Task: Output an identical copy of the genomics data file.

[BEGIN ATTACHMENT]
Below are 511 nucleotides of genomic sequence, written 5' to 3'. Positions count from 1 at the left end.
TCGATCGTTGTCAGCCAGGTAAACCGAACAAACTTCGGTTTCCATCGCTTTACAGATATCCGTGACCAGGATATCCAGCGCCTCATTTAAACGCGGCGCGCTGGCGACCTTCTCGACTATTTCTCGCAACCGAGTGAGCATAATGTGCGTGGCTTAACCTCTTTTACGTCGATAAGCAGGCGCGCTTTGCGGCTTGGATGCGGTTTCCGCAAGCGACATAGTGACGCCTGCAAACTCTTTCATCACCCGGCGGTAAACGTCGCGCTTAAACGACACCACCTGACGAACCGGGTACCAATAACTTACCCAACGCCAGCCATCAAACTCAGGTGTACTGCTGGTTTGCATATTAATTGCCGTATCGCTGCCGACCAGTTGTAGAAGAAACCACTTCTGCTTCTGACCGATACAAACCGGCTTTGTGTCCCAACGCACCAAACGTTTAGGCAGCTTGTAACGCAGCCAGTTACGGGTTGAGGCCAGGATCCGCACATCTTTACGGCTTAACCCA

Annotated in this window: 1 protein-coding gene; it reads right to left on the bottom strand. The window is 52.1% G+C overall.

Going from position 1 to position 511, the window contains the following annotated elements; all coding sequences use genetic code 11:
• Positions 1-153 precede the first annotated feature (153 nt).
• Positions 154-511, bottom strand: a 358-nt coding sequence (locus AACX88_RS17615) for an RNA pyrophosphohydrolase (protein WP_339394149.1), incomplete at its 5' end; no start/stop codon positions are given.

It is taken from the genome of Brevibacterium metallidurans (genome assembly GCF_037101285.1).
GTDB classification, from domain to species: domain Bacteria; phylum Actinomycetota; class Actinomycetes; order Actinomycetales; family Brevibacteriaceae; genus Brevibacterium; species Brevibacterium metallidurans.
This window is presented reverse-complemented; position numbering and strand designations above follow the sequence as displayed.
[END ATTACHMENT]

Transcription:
Below are 511 nucleotides of genomic sequence, written 5' to 3'. Positions count from 1 at the left end.
TCGATCGTTGTCAGCCAGGTAAACCGAACAAACTTCGGTTTCCATCGCTTTACAGATATCCGTGACCAGGATATCCAGCGCCTCATTTAAACGCGGCGCGCTGGCGACCTTCTCGACTATTTCTCGCAACCGAGTGAGCATAATGTGCGTGGCTTAACCTCTTTTACGTCGATAAGCAGGCGCGCTTTGCGGCTTGGATGCGGTTTCCGCAAGCGACATAGTGACGCCTGCAAACTCTTTCATCACCCGGCGGTAAACGTCGCGCTTAAACGACACCACCTGACGAACCGGGTACCAATAACTTACCCAACGCCAGCCATCAAACTCAGGTGTACTGCTGGTTTGCATATTAATTGCCGTATCGCTGCCGACCAGTTGTAGAAGAAACCACTTCTGCTTCTGACCGATACAAACCGGCTTTGTGTCCCAACGCACCAAACGTTTAGGCAGCTTGTAACGCAGCCAGTTACGGGTTGAGGCCAGGATCCGCACATCTTTACGGCTTAACCCA

Annotated in this window: 1 protein-coding gene; it reads right to left on the bottom strand. The window is 52.1% G+C overall.

Going from position 1 to position 511, the window contains the following annotated elements; all coding sequences use genetic code 11:
• Positions 1-153 precede the first annotated feature (153 nt).
• Positions 154-511, bottom strand: a 358-nt coding sequence (locus AACX88_RS17615) for an RNA pyrophosphohydrolase (protein WP_339394149.1), incomplete at its 5' end; no start/stop codon positions are given.

It is taken from the genome of Brevibacterium metallidurans (genome assembly GCF_037101285.1).
GTDB classification, from domain to species: domain Bacteria; phylum Actinomycetota; class Actinomycetes; order Actinomycetales; family Brevibacteriaceae; genus Brevibacterium; species Brevibacterium metallidurans.
This window is presented reverse-complemented; position numbering and strand designations above follow the sequence as displayed.